Paddy Upton has worn numerous ‘labels’ in his career, such as Business coach, Cricket coach, Mental conditioning coach, and High-performance coach. Despite all the various titles bestowed upon him, he simply has found a way to weave Leadership skills, entrepreneurial skills, management skills, and various philosophies into one approach that he’s pretty much made his own.
The main component of Paddys’ way is to get out of the way, in other words to not focus on coaching by applying and handing down autocratic rules, but instead to create a coaching environment wherein peer management is the focal point.
The author approached Paddy to test the hypothesis that the very same principles that apply to Entrepreneurs also applies to high level performers within the professional sports arena, albeit that the environments within which they apply their respective skill sets may differ vastly.
The reader, as an entrepreneur is likely to find synergy between the leadership and entrepreneurial principles that they should apply to be a sustainable success and the principles unfolding from within this writing.
In unison with Gary Kirsten as head coach, Paddy took the Indian national cricket team to the pinnacle of the sport which seemed to be, at that point in time, a very unlikely feat. As he coached teams in various country’s’ with a diverse make-up his coaching style became malleable as both internal and external circumstances demanded.
As a coach with international acclaim he firmly believes in applying the principle of “Authenticity” wherever he coaches.
In essence, this means to create an environment from within it is perfectly ok to admit your fears and short comings, for only then, the team is put into a position where collectively they can do something about developing countermeasures for their potential shortfalls.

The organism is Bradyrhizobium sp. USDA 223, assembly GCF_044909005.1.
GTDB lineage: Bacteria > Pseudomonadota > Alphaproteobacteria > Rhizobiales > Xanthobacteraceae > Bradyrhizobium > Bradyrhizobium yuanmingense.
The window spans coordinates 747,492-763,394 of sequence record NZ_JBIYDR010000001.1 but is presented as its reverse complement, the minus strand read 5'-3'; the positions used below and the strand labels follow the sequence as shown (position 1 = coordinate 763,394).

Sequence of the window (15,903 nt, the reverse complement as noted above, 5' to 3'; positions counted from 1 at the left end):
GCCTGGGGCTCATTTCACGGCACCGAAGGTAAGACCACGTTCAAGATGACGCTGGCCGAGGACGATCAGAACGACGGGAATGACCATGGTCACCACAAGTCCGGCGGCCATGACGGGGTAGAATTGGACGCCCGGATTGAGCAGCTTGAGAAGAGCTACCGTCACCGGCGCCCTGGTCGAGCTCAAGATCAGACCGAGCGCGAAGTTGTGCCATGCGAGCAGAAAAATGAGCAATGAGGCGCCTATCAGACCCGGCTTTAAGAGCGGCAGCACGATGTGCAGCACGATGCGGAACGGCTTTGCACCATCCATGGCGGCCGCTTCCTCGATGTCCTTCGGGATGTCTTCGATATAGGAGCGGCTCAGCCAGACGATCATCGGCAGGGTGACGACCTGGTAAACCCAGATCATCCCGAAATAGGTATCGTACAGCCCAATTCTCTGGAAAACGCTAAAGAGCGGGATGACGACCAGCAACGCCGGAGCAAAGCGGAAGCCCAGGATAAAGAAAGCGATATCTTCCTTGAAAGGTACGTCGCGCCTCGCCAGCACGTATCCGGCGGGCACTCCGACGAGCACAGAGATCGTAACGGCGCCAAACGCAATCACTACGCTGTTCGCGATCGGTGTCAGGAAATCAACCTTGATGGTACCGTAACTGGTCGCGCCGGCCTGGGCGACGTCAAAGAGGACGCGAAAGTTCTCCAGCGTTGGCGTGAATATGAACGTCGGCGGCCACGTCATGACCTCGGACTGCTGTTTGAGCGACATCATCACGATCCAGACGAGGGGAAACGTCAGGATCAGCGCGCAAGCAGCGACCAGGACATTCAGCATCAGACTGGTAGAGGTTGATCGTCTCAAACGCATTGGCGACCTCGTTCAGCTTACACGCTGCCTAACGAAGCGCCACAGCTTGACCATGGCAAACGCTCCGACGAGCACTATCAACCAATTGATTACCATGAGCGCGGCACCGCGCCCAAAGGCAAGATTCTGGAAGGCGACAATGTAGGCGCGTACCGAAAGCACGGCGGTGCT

When individual and collective fears and shortcomings are hidden within a team environment, nothing is done to eradicate them, and as a result, negative and hidden forces fester until the spotlight is cast upon them as they become transparent within the context of very poor performances.
Within the team environment that Paddy continues to foster, a platform is created for every player to admit, for example, that they are fearful of short and fast pitched bowling. Once that level of Authenticity is reached it then becomes relatively simple to find solutions collectively as peers for issues such as portrayed by this example.
Similarly, as Entrepreneurs we are encouraged by this illustration to be guided by the principle of authenticity. When we as business owners and leaders exhibit the behaviour of hiding our feelings and fears we make it ok for our team members to emulate that very same behaviour to the detriment of our businesses or organisations.